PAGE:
The U.K. is the top pick for high school students, and the U.S. is most popular for undergrad and graduate studies
A presentation by Western States Petroleum Association, one of the most powerful oil and gas lobbies, details an elaborate plan to thwart California's move away from fossil fuels
Calorie counts may not persuade people to order healthy food, but they might prod restaurants into slimming down what's on the menu
Ricardo Reyes previously ran communications at Tesla until 2012
The Wall Street investment bank has a new measure of consumer spending power it says points to "ending the year on a strong note"
How to cope with a traveler's headache: a winter storm across the East Coast on a day when 46 million Americans hit the roads and airports
Graduate students get paid close to the minimum wage to do high-level coding work for tech companies
Few small businesses have a real, rational marketing budget. Here’s why that’s OK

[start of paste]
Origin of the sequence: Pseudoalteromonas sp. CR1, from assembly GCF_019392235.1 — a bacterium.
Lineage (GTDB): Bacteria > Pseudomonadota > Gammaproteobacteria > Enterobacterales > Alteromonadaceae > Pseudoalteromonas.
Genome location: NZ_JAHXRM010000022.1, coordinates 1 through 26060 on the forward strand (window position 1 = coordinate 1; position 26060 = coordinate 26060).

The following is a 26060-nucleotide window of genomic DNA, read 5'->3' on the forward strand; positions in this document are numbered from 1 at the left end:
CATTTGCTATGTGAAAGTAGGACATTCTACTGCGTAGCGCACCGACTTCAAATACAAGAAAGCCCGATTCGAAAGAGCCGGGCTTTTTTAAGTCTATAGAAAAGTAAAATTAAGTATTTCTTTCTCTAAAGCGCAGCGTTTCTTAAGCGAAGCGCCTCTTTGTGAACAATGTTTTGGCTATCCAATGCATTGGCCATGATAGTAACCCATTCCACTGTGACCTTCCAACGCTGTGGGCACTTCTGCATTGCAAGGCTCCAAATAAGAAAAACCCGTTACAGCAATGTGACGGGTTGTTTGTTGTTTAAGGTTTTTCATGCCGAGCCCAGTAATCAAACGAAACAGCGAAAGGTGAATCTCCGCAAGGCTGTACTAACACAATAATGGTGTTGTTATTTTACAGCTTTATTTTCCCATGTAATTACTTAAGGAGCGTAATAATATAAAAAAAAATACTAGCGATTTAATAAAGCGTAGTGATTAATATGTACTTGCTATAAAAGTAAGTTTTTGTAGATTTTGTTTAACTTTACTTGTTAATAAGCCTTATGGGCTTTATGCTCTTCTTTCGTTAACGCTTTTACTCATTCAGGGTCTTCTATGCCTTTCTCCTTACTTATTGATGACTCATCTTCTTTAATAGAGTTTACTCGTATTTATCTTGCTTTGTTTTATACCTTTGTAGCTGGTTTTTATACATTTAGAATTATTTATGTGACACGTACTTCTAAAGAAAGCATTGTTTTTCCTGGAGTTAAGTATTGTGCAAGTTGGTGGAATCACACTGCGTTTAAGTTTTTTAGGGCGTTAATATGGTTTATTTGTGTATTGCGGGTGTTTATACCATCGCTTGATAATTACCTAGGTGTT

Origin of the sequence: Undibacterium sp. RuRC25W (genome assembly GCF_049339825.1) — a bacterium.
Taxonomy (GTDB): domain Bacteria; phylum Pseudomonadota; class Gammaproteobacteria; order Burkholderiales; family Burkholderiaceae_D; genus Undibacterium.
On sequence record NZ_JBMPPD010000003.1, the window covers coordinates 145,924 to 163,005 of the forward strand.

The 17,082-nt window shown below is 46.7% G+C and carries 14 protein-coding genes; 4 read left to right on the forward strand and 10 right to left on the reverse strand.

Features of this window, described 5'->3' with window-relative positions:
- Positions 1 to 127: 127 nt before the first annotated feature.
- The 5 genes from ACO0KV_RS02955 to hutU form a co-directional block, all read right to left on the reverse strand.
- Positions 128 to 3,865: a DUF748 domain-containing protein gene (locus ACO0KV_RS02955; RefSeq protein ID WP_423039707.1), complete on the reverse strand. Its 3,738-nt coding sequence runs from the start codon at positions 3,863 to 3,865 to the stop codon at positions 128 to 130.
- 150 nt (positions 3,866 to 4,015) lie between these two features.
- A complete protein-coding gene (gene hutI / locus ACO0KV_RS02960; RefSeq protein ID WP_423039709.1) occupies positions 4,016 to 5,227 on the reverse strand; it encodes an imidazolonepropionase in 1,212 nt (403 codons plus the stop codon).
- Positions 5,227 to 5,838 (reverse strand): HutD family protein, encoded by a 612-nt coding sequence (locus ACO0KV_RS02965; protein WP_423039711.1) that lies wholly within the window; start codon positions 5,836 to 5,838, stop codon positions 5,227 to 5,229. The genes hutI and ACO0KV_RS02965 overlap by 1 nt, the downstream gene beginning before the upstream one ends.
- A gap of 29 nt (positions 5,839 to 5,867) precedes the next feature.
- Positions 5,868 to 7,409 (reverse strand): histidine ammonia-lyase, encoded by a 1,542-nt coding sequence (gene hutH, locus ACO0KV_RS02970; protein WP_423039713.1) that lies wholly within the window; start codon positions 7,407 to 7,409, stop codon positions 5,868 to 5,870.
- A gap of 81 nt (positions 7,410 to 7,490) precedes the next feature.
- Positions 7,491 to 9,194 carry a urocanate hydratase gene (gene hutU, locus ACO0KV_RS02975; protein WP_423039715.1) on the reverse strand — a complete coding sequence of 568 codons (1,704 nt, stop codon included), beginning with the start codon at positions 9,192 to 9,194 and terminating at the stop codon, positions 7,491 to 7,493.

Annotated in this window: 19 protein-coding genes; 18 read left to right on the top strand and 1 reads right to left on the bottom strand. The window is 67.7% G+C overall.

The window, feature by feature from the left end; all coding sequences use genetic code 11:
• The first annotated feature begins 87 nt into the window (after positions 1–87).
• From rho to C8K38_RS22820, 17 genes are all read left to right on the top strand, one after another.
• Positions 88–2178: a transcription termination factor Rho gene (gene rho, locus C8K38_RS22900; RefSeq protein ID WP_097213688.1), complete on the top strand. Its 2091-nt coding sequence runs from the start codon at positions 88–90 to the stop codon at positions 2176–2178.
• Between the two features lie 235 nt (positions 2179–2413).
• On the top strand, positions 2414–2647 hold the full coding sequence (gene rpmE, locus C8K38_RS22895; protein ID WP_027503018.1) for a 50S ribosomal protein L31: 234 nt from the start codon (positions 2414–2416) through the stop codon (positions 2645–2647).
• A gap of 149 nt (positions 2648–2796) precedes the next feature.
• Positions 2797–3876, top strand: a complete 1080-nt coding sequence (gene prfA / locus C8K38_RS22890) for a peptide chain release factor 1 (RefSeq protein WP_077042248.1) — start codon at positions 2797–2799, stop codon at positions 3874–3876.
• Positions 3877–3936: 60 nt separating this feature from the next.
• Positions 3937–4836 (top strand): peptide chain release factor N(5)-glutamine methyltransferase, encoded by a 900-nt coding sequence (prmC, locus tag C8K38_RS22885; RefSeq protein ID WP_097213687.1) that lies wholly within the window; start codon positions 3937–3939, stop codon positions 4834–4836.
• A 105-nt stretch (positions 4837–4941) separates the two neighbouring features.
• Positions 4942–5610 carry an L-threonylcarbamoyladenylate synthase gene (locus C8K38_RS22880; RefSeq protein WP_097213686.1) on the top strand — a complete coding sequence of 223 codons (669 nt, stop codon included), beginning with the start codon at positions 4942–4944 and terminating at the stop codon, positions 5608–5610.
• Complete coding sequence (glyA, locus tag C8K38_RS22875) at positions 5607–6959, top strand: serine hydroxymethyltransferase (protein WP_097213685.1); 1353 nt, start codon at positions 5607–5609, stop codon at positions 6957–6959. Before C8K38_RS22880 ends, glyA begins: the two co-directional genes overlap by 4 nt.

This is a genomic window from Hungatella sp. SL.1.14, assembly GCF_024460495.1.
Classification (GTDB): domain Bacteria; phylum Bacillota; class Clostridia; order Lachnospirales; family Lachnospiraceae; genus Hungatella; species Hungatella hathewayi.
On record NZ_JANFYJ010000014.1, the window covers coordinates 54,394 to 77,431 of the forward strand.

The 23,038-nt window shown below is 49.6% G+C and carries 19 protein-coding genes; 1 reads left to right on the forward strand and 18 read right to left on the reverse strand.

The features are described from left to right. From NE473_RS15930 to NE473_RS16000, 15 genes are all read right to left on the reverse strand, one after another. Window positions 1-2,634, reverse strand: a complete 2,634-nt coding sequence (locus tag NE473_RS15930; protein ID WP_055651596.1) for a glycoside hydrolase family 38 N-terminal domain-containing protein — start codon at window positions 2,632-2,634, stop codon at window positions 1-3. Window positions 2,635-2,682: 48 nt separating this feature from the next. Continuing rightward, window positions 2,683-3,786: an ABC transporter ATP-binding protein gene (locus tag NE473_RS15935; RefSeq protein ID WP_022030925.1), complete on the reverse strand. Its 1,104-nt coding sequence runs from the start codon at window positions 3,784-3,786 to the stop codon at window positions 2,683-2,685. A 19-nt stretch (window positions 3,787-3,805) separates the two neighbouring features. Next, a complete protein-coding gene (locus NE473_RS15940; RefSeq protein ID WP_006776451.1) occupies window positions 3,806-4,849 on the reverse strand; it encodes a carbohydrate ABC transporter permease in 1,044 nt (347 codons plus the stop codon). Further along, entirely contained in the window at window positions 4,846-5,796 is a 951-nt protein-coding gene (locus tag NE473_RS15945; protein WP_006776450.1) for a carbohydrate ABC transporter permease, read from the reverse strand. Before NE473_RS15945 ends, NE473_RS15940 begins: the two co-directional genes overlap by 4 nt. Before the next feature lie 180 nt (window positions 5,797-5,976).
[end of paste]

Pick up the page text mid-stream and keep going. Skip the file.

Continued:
President & CEO
On his first day of work unloading trucks for Wal-Mart Stores (WMT) in 1984, Doug McMillon, then 17, drove his Honda (HMC) Civic into his boss's car. It's lucky for Wal-Mart he wasn’t fired. McMillon has spent much of the last 25 years working his way up to become CEO of Wal-Mart International in January. McMillon is credited with streamlining operations and boosting same-store sales at the company's Sam’s Club unit. Analysts see his promotion as a move to groom him to be CEO of the parent company. With $98.6 billion in sales, Wal-Mart International is the company’s fastest-growing division.
--by Aili McConnon